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WASA to replace leaky mains at cost of $201m
Water and Sewerage Authority (WASA) from tomorrow will begin a new series of work on the largest pipeline replacement project to be undertaken in the history of the utility with the change-out of 40 kilometres of the Hollis Trunk Main (North). The project is expected to cost an overall $201 million and would be executed over an 18-month period, a statement from the utility said yesterday.
The pipeline, which extends from the Hollis Reservoir, Valencia, to the Eastern Main Road, Laventille, was originally constructed in 1936. The replacement of the southern portion of the 10-kilometre Hollis Trunk Main was completed on October 23, 2012. This was achieved at a cost of $20.9 million, the release added.
The authority said the project would be executed in six phases eventually ending at the Hollis Water Treatment Plant, Valencia. Work under phase one began last July 2012 with the installation of 1.6 kilometres of 400-mm diameter pipelines from Coconut Growers Association (CGA) along Old St Joseph Road to Pashley Street, Laventille.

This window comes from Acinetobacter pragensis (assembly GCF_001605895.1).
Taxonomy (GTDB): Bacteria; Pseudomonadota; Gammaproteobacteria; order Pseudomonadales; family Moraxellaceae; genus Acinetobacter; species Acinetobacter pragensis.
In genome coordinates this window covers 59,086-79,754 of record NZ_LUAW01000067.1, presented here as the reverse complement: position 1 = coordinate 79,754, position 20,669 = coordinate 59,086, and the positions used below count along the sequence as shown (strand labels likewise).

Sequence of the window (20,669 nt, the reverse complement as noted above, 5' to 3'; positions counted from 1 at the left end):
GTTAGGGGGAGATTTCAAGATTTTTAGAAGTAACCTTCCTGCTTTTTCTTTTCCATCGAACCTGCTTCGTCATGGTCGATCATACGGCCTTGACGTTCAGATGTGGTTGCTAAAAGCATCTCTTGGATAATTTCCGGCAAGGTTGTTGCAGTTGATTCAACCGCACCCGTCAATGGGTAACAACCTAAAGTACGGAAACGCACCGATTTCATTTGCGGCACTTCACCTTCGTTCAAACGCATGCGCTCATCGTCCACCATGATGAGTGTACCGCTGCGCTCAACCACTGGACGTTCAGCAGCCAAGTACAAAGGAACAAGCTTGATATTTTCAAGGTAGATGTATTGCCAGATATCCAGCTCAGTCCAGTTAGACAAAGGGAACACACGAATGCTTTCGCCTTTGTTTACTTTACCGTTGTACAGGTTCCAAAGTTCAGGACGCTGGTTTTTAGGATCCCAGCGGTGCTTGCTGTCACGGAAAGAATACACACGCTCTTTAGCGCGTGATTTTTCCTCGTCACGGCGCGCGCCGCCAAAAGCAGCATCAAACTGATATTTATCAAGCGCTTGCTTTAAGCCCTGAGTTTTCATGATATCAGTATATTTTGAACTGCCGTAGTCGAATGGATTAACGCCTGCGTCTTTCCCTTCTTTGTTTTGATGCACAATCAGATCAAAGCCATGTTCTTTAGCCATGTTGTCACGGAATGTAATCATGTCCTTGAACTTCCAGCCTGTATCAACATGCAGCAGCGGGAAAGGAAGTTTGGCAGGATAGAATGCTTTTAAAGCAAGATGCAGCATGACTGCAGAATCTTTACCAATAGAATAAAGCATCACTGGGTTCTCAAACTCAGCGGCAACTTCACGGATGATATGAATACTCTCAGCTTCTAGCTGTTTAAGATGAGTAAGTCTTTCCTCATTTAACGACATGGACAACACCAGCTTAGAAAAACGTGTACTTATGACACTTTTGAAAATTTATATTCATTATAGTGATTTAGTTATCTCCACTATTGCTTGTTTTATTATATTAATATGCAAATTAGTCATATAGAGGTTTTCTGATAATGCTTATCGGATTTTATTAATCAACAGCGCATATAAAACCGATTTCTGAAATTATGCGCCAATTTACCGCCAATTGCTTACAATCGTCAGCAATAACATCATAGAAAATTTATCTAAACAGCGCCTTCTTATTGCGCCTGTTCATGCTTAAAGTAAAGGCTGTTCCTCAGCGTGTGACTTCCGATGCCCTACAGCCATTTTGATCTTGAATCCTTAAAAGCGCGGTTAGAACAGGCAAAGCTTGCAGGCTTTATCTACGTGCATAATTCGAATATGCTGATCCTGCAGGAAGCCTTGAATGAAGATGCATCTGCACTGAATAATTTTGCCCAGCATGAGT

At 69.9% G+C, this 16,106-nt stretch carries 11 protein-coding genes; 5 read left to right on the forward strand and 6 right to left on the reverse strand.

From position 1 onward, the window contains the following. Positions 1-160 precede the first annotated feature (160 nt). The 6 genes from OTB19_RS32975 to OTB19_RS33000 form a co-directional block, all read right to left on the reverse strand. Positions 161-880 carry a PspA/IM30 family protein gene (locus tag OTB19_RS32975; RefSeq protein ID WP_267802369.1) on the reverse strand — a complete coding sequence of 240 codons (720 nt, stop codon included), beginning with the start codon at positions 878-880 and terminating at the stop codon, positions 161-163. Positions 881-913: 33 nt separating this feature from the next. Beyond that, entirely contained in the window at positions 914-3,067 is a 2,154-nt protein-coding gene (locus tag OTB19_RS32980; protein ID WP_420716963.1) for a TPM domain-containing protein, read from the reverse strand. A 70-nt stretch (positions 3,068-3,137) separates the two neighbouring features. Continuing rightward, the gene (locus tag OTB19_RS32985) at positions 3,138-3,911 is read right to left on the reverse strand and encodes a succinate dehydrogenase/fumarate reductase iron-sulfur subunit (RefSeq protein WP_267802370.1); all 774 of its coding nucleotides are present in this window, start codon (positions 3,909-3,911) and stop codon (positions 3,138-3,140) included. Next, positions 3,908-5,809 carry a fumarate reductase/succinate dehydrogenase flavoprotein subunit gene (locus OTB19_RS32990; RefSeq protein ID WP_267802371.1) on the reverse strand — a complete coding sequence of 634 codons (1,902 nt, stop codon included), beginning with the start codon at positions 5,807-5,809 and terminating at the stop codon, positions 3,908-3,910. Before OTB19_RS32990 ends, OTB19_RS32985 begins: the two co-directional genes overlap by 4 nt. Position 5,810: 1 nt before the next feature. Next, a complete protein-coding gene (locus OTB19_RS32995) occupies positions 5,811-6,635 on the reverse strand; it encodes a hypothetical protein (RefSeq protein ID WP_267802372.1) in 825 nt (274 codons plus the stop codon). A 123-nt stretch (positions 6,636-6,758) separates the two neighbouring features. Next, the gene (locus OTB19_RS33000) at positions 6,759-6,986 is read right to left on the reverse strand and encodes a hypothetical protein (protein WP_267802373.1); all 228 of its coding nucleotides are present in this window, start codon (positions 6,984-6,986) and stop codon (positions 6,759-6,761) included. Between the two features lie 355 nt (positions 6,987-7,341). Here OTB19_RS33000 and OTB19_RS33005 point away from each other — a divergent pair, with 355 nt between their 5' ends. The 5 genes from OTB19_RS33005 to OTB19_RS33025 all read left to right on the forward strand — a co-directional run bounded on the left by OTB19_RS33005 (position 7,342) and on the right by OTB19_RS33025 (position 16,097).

Another component of phase one would also begin tomorrow with the installation of 3.9-kilometer of 500-mm diameter pipelines along the Priority Bus Route from Pashley Street, Laventille, to El Socorro Road, San Juan. Overall phase one would entail the installation of ten kilometres of pipeline stretching to the Valsayn Waterworks.
Benefits of the project:
• Improved level of service to customers served by the Hollis Trunk Main;
• Reduced leakage and losses of water along the transmission and distribution systems;
• Increased pressures to booster stations;
• Improvement in reliability of supply to various communities along the East West Corridor.
The authority said in May 2011 it commissioned the replacement of 28.7 kilometres of the Navet Trunk Main, then the largest project to the undertaken by the utility, at a cost of $117 million. WASA said the replacement of the Hollis Trunk Main forms part of it’s broader mains-replacement programme to address the problem of aged and leaky mains, which is a major contributing factor to the high percentage of unaccounted for water, which ranged between 40 to 50 per cent.
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